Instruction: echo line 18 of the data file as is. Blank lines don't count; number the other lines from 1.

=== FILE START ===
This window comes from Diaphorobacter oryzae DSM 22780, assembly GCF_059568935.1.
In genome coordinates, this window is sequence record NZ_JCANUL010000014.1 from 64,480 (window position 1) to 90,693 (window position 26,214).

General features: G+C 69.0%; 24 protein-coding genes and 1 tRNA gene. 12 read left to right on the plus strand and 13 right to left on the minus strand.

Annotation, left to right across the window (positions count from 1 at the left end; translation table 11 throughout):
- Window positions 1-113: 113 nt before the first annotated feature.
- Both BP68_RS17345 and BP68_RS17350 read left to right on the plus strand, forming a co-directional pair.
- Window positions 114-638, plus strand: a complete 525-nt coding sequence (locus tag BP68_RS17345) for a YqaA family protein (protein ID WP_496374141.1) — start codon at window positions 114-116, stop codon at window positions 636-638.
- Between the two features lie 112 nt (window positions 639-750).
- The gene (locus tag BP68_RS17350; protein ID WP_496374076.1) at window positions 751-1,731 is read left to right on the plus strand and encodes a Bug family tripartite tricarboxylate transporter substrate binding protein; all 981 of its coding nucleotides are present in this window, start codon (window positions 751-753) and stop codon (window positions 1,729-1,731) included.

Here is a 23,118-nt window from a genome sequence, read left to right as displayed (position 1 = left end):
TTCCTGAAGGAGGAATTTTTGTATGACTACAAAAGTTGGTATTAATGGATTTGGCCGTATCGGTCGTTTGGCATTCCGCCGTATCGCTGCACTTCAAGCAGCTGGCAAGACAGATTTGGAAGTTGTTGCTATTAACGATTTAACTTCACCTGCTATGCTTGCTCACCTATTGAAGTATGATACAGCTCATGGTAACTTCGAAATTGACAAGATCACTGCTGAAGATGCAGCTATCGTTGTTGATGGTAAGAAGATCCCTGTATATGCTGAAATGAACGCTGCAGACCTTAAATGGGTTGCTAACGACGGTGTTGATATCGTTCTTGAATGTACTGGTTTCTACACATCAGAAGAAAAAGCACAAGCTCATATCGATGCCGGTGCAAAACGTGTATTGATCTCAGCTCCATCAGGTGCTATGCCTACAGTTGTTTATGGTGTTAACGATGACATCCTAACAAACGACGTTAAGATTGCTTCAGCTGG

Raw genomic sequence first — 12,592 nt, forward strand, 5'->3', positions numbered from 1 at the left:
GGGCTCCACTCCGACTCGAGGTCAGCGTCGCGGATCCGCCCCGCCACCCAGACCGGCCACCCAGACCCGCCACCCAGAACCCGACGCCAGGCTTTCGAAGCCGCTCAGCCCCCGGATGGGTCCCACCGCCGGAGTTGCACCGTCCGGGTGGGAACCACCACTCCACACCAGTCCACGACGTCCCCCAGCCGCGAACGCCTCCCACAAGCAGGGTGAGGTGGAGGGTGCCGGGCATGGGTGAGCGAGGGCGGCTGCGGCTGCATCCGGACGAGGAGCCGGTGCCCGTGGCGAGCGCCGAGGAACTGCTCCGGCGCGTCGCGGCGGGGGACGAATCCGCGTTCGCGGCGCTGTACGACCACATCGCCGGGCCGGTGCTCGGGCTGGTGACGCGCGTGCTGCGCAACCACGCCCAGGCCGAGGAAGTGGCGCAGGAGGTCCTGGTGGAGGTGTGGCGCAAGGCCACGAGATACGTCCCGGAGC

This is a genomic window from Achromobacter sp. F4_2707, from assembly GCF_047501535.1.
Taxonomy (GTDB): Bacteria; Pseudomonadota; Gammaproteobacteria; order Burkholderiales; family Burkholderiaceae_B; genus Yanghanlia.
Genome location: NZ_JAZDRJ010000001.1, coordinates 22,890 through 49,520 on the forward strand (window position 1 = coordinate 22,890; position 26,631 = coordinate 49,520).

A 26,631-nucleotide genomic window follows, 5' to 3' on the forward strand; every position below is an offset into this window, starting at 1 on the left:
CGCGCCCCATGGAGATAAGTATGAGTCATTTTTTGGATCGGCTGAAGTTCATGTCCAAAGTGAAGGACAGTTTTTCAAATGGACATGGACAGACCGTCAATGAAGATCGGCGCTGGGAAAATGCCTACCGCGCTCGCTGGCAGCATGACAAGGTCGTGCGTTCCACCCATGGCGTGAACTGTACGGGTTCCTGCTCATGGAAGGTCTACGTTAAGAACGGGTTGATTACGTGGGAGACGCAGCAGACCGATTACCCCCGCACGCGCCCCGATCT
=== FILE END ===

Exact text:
CGCGCCCCATGGAGATAAGTATGAGTCATTTTTTGGATCGGCTGAAGTTCATGTCCAAAGTGAAGGACAGTTTTTCAAATGGACATGGACAGACCGTCAATGAAGATCGGCGCTGGGAAAATGCCTACCGCGCTCGCTGGCAGCATGACAAGGTCGTGCGTTCCACCCATGGCGTGAACTGTACGGGTTCCTGCTCATGGAAGGTCTACGTTAAGAACGGGTTGATTACGTGGGAGACGCAGCAGACCGATTACCCCCGCACGCGCCCCGATCT